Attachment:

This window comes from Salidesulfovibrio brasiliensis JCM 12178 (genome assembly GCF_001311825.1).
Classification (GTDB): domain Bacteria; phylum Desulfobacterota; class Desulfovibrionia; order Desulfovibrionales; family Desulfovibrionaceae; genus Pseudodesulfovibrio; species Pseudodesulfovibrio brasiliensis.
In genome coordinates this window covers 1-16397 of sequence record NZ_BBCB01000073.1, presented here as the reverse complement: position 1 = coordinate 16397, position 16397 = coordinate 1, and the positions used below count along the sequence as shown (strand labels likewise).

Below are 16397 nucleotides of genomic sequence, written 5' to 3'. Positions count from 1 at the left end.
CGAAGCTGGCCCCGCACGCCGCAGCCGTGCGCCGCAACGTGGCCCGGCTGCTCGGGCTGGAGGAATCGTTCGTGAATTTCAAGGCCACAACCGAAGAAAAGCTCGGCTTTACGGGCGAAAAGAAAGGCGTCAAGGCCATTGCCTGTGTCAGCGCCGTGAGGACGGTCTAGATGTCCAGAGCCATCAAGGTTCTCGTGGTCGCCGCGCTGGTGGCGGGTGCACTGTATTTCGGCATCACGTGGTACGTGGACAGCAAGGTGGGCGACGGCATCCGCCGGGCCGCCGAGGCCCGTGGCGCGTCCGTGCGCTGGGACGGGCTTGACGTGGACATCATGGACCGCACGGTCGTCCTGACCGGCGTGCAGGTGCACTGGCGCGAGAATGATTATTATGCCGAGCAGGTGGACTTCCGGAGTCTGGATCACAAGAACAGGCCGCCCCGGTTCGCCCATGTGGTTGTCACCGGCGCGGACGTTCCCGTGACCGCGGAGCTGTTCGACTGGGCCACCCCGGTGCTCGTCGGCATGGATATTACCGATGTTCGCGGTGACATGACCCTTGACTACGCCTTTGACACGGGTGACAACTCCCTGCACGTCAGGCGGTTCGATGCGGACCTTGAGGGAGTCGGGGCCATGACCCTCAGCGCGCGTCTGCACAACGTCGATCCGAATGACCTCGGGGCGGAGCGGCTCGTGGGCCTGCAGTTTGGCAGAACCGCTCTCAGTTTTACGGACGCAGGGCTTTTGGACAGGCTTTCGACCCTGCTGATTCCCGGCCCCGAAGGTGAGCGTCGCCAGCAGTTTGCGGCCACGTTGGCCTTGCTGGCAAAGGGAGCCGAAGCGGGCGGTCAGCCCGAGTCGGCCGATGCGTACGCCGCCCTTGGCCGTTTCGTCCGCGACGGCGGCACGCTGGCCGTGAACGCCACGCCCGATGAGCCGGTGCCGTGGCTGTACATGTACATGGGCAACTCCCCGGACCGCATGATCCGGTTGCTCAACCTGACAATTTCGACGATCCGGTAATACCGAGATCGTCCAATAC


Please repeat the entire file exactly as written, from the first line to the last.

This window comes from Salidesulfovibrio brasiliensis JCM 12178 (genome assembly GCF_001311825.1).
Classification (GTDB): domain Bacteria; phylum Desulfobacterota; class Desulfovibrionia; order Desulfovibrionales; family Desulfovibrionaceae; genus Pseudodesulfovibrio; species Pseudodesulfovibrio brasiliensis.
In genome coordinates this window covers 1-16397 of sequence record NZ_BBCB01000073.1, presented here as the reverse complement: position 1 = coordinate 16397, position 16397 = coordinate 1, and the positions used below count along the sequence as shown (strand labels likewise).

Below are 16397 nucleotides of genomic sequence, written 5' to 3'. Positions count from 1 at the left end.
CGAAGCTGGCCCCGCACGCCGCAGCCGTGCGCCGCAACGTGGCCCGGCTGCTCGGGCTGGAGGAATCGTTCGTGAATTTCAAGGCCACAACCGAAGAAAAGCTCGGCTTTACGGGCGAAAAGAAAGGCGTCAAGGCCATTGCCTGTGTCAGCGCCGTGAGGACGGTCTAGATGTCCAGAGCCATCAAGGTTCTCGTGGTCGCCGCGCTGGTGGCGGGTGCACTGTATTTCGGCATCACGTGGTACGTGGACAGCAAGGTGGGCGACGGCATCCGCCGGGCCGCCGAGGCCCGTGGCGCGTCCGTGCGCTGGGACGGGCTTGACGTGGACATCATGGACCGCACGGTCGTCCTGACCGGCGTGCAGGTGCACTGGCGCGAGAATGATTATTATGCCGAGCAGGTGGACTTCCGGAGTCTGGATCACAAGAACAGGCCGCCCCGGTTCGCCCATGTGGTTGTCACCGGCGCGGACGTTCCCGTGACCGCGGAGCTGTTCGACTGGGCCACCCCGGTGCTCGTCGGCATGGATATTACCGATGTTCGCGGTGACATGACCCTTGACTACGCCTTTGACACGGGTGACAACTCCCTGCACGTCAGGCGGTTCGATGCGGACCTTGAGGGAGTCGGGGCCATGACCCTCAGCGCGCGTCTGCACAACGTCGATCCGAATGACCTCGGGGCGGAGCGGCTCGTGGGCCTGCAGTTTGGCAGAACCGCTCTCAGTTTTACGGACGCAGGGCTTTTGGACAGGCTTTCGACCCTGCTGATTCCCGGCCCCGAAGGTGAGCGTCGCCAGCAGTTTGCGGCCACGTTGGCCTTGCTGGCAAAGGGAGCCGAAGCGGGCGGTCAGCCCGAGTCGGCCGATGCGTACGCCGCCCTTGGCCGTTTCGTCCGCGACGGCGGCACGCTGGCCGTGAACGCCACGCCCGATGAGCCGGTGCCGTGGCTGTACATGTACATGGGCAACTCCCCGGACCGCATGATCCGGTTGCTCAACCTGACAATTTCGACGATCCGGTAATACCGAGATCGTCCAATAC